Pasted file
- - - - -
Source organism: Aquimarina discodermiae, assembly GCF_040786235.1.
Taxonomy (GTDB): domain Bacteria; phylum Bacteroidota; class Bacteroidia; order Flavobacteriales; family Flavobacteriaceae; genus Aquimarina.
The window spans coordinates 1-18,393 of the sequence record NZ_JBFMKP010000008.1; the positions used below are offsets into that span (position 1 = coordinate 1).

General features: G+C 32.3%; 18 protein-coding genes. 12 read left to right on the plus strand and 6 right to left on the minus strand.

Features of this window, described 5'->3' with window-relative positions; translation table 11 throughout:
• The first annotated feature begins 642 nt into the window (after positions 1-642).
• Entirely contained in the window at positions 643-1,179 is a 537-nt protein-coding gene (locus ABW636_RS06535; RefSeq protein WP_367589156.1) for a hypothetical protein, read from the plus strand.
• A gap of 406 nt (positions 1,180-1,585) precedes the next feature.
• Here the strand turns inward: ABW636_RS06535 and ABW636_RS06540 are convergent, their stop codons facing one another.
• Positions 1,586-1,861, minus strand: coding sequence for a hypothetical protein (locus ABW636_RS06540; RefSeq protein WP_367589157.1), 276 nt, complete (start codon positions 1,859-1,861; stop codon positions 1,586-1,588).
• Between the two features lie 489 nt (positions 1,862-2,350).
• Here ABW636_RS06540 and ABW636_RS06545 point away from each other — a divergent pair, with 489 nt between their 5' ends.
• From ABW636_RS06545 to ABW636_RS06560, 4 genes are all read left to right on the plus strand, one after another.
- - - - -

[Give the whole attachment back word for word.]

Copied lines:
Source organism: Aquimarina discodermiae, assembly GCF_040786235.1.
Taxonomy (GTDB): domain Bacteria; phylum Bacteroidota; class Bacteroidia; order Flavobacteriales; family Flavobacteriaceae; genus Aquimarina.
The window spans coordinates 1-18,393 of the sequence record NZ_JBFMKP010000008.1; the positions used below are offsets into that span (position 1 = coordinate 1).

General features: G+C 32.3%; 18 protein-coding genes. 12 read left to right on the plus strand and 6 right to left on the minus strand.

Features of this window, described 5'->3' with window-relative positions; translation table 11 throughout:
• The first annotated feature begins 642 nt into the window (after positions 1-642).
• Entirely contained in the window at positions 643-1,179 is a 537-nt protein-coding gene (locus ABW636_RS06535; RefSeq protein WP_367589156.1) for a hypothetical protein, read from the plus strand.
• A gap of 406 nt (positions 1,180-1,585) precedes the next feature.
• Here the strand turns inward: ABW636_RS06535 and ABW636_RS06540 are convergent, their stop codons facing one another.
• Positions 1,586-1,861, minus strand: coding sequence for a hypothetical protein (locus ABW636_RS06540; RefSeq protein WP_367589157.1), 276 nt, complete (start codon positions 1,859-1,861; stop codon positions 1,586-1,588).
• Between the two features lie 489 nt (positions 1,862-2,350).
• Here ABW636_RS06540 and ABW636_RS06545 point away from each other — a divergent pair, with 489 nt between their 5' ends.
• From ABW636_RS06545 to ABW636_RS06560, 4 genes are all read left to right on the plus strand, one after another.